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I just bought a D3100 and started reading its manual. On the lens' Vibration Reduction chapter it said that the VR should be turned off before turning off the camera, every time I use it. Is it really necessary? Why?

I think the manual said it had to do with the lens stability, after the camera is turned off...

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  • \$\begingroup\$ Even with Stan's great answer, I think it is a bit overboard to do this every time. Maybe for extended travel if you are concerned. \$\endgroup\$
    – dpollitt
    Commented Nov 27, 2011 at 23:32
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    \$\begingroup\$ My D5000 manual only states that you shouldn't turn the camera off while VR is in effect, in other words when the VR switch is on and the shutter button is half-pressed, which actually activates the VR servos. I've always left the VR on on my 18-55mm kit (apart from when using a tripod) and never had a problem. \$\endgroup\$ Commented Nov 28, 2011 at 12:41

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It depends on the lens, but it's a god habit to get into. Doing a "safe shut-down" ritual on a lens that doesn't need it has far fewer consequences than skipping the step on a lens that does.

In-lens optical stabilisation systems work by floating one or more lens elements under the control of servo motors. While VR (or IS, or whatever the brand name is on your camera) is active, there is no firm mechanical connection between the lens's stabilisation element(s) and the body of the lens -- it's essentially free to flop around inside the body if the motors aren't running. If you shut off stabilisation on the lens while the camera is still powered up, the element is returned to a neutral position and mechanically locked in place. If you don't, then the lens is still free, but there's no longer a motor to keep it in place.

Not only does that mean that the lens is less delicate to transport, it also means that if things go wrong and the element gets stuck, you're left with a non-stabilised lens that has all of its elements centred. If the element were to become frozen somewhere outside of its normal range of controlled motion, you'll be left with a lens that is visibly degraded; softness and vignetting will be centred around the lens's optical center, which will no longer be the centre of the image. In other words, you'll have a lens that makes really nice pictures only if you keep the subject, say, left of centre in the image.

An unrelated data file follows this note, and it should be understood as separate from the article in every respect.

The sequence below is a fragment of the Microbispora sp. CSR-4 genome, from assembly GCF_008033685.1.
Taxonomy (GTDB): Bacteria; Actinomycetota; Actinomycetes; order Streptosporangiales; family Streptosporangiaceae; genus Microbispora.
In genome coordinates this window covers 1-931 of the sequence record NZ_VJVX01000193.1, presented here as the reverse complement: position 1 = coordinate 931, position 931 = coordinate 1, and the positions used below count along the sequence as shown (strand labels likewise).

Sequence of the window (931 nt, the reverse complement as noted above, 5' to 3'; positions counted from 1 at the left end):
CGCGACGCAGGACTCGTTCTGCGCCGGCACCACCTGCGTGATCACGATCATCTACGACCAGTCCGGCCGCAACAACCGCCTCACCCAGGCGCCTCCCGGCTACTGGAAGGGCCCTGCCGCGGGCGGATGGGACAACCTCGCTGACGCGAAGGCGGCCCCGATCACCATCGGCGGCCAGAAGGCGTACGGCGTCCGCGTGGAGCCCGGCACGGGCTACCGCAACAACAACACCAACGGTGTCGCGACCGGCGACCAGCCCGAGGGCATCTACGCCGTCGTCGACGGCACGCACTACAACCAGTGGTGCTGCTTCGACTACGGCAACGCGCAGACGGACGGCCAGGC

I remember a time when we had to run a head-parking routine on hard disk drives before shutting down a computer. It wasn't always necessary, but if the computer were bumped or moved with power off and the heads unparked, there was a good chance that you'd lose your disk. Modern drives (basically everything made since 1993 or so) autopark the heads -- the "park routine" is just a spring, so you don't have to use the motor to move the heads to a safe position. VR/IS lenses will probably be the same as time goes by -- but it's the lens you're using, not the camera, that determines whether you need to let the stabilisation system centre under power or not.

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From Roger Cicala's blog at lensrentals.com describing his teardown/comparison of the insides of the EF 70-200mm f/2.8 L IS II versus the EF 70-200mm f/2.8 L IS III:

Looking from underneath, though, you can see the plastic posts that we sometimes mention. These occasionally break, possibly from shock during shipping. If the IS is not turned off, the lens group is free to bounce in all directions with only the posts to stop the motion.

enter image description here

Both the version II (2012) and version III (2018) of this lens are identical in this respect.

Just because IS is not active and moving the gyros and stabilising elements does not mean the inner half of the IS unit is not free to flop around inside the lens.

Later in the comments section of the lensrentals blog entry Roger responds to a question from a reader and says:

The proper thing to do is 1) Turn IS off at the lens while the lens is still mounted to a camera. This 'locks' the IS unit in place. If you have IS on and just remove the lens from the camera, then it does not lock and off the camera flipping the switch does no good.

You can confirm by gently shaking the lens; there's very little noise if the IS is locked.

The locked position is safer for transporting the lens. If it's not locked the IS unit can bounce around and cause damage. How big a deal is it? I can't say for sure, but maybe 1 in 1,000 shipments that come back with IS not locked are damaged. But the incidence is 0 in 1,000; or very close to that, with IS locked.

In a DPReview forum discussing Roger's Blog entry, Roger answered the question, "Roger - would that be the best practice for ANY Canon lens with IS? Turn off IS, then remove from camera?"

Yes. We do it with every one. The most obvious 'rattlers' are the 70-200 f/2.8 and 100mm f/2.8 IS, but it's good practice. We think it's so important that it's checked twice: once when it returns from rental, and as the last check again before it's packed for it's next shipping.

That being said, damage to the IS isn't frequent even if it's left off (for example, most customers ship them back unlocked), perhaps 1 in 1,000 shipments, maybe less. But for us that can mean several broken IS units a month.

If Uncle Roger says it's safer with Canon lenses to turn off IS and therefore lock it, I'm turning my IS lenses off before putting them away in my bag or case. YMMV.

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